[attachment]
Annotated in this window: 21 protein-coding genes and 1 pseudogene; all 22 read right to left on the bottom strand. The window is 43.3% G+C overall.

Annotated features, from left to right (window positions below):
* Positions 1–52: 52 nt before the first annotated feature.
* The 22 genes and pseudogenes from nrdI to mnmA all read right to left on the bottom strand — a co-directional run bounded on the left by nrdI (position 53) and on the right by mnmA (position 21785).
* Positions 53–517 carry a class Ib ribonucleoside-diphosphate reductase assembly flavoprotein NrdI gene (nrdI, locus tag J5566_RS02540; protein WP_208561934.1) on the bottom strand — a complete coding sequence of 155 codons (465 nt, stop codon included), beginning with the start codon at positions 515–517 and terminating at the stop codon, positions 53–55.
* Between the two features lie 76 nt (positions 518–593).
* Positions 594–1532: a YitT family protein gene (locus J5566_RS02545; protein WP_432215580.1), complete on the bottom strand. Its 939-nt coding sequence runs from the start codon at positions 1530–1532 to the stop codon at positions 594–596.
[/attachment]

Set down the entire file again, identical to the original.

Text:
Annotated in this window: 21 protein-coding genes and 1 pseudogene; all 22 read right to left on the bottom strand. The window is 43.3% G+C overall.

Annotated features, from left to right (window positions below):
* Positions 1–52: 52 nt before the first annotated feature.
* The 22 genes and pseudogenes from nrdI to mnmA all read right to left on the bottom strand — a co-directional run bounded on the left by nrdI (position 53) and on the right by mnmA (position 21785).
* Positions 53–517 carry a class Ib ribonucleoside-diphosphate reductase assembly flavoprotein NrdI gene (nrdI, locus tag J5566_RS02540; protein WP_208561934.1) on the bottom strand — a complete coding sequence of 155 codons (465 nt, stop codon included), beginning with the start codon at positions 515–517 and terminating at the stop codon, positions 53–55.
* Between the two features lie 76 nt (positions 518–593).
* Positions 594–1532: a YitT family protein gene (locus J5566_RS02545; protein WP_432215580.1), complete on the bottom strand. Its 939-nt coding sequence runs from the start codon at positions 1530–1532 to the stop codon at positions 594–596.